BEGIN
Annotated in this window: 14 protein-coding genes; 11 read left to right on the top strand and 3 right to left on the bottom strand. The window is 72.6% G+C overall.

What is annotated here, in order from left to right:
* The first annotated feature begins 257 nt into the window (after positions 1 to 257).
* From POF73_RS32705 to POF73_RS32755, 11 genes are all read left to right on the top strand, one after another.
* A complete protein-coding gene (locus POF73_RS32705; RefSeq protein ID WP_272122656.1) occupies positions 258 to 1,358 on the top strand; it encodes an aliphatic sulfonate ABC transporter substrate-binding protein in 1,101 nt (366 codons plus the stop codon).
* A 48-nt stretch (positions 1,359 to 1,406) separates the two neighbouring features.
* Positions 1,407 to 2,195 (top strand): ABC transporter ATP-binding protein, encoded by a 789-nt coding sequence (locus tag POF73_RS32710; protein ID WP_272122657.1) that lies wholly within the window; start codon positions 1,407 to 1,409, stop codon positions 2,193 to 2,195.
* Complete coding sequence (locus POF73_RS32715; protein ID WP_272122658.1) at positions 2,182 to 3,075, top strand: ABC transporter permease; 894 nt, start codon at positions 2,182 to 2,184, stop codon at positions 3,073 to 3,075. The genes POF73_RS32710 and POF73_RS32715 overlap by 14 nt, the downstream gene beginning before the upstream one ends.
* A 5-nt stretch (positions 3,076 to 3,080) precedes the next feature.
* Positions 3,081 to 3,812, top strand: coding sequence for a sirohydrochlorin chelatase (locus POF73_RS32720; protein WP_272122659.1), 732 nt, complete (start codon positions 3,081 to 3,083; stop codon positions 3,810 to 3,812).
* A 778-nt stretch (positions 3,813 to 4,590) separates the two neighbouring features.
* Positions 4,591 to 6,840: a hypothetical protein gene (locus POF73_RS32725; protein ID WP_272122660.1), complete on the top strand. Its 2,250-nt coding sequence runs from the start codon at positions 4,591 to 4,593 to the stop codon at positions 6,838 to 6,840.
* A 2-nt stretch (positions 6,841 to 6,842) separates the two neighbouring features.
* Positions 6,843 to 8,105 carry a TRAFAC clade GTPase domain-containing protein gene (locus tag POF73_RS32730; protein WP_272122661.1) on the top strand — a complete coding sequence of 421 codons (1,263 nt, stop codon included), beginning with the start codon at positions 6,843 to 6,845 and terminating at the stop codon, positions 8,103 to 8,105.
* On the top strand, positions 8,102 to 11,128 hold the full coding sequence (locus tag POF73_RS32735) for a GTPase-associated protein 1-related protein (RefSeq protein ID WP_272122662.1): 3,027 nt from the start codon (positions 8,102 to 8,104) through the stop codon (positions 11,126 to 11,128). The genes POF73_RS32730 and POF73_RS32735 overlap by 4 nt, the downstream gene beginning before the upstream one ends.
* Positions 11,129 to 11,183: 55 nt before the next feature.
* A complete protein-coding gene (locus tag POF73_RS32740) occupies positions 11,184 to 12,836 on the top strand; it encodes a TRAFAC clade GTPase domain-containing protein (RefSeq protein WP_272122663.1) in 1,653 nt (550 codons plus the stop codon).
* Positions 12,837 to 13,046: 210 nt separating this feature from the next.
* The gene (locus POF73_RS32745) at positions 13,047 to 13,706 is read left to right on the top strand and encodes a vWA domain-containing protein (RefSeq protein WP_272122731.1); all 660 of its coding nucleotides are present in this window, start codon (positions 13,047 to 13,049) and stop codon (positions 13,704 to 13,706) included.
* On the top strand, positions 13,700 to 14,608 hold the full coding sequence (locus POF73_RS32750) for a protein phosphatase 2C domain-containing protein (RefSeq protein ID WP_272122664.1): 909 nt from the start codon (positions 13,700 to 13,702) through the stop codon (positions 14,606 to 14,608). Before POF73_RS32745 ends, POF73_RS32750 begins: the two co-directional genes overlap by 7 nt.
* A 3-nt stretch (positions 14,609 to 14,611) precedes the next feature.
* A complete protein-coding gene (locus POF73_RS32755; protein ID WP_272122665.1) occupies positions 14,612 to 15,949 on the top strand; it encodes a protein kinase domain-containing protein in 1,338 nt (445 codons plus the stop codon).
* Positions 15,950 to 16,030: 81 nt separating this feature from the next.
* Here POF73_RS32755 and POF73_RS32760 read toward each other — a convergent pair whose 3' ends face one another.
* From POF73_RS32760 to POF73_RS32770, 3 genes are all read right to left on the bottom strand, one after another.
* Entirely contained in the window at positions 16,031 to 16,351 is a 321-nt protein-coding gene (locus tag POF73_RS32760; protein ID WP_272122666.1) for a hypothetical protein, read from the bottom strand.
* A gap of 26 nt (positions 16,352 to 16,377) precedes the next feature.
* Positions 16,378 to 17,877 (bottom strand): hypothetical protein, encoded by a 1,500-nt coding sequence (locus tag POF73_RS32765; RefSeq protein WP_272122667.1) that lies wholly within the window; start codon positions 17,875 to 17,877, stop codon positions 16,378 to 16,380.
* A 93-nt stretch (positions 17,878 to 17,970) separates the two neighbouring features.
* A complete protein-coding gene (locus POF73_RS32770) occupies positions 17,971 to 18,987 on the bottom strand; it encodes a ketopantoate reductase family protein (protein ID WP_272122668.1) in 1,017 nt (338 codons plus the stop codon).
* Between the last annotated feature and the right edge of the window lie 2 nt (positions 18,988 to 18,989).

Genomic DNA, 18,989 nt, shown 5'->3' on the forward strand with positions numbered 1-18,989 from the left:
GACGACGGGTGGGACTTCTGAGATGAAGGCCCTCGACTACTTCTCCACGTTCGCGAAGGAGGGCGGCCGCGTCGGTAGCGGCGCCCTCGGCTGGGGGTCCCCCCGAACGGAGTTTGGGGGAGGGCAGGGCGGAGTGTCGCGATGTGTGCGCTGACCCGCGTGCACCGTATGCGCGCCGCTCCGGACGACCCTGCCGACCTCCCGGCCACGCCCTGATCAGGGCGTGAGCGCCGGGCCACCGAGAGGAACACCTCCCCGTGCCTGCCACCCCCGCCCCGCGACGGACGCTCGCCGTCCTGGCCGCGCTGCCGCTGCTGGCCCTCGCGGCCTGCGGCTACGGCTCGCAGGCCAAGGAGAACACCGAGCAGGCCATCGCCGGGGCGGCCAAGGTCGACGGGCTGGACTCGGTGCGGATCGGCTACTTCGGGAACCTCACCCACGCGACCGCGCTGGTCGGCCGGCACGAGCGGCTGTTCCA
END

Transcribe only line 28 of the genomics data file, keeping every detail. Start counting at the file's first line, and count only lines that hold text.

* Positions 16,378 to 17,877 (bottom strand): hypothetical protein, encoded by a 1,500-nt coding sequence (locus tag POF73_RS32765; RefSeq protein WP_272122667.1) that lies wholly within the window; start codon positions 17,875 to 17,877, stop codon positions 16,378 to 16,380.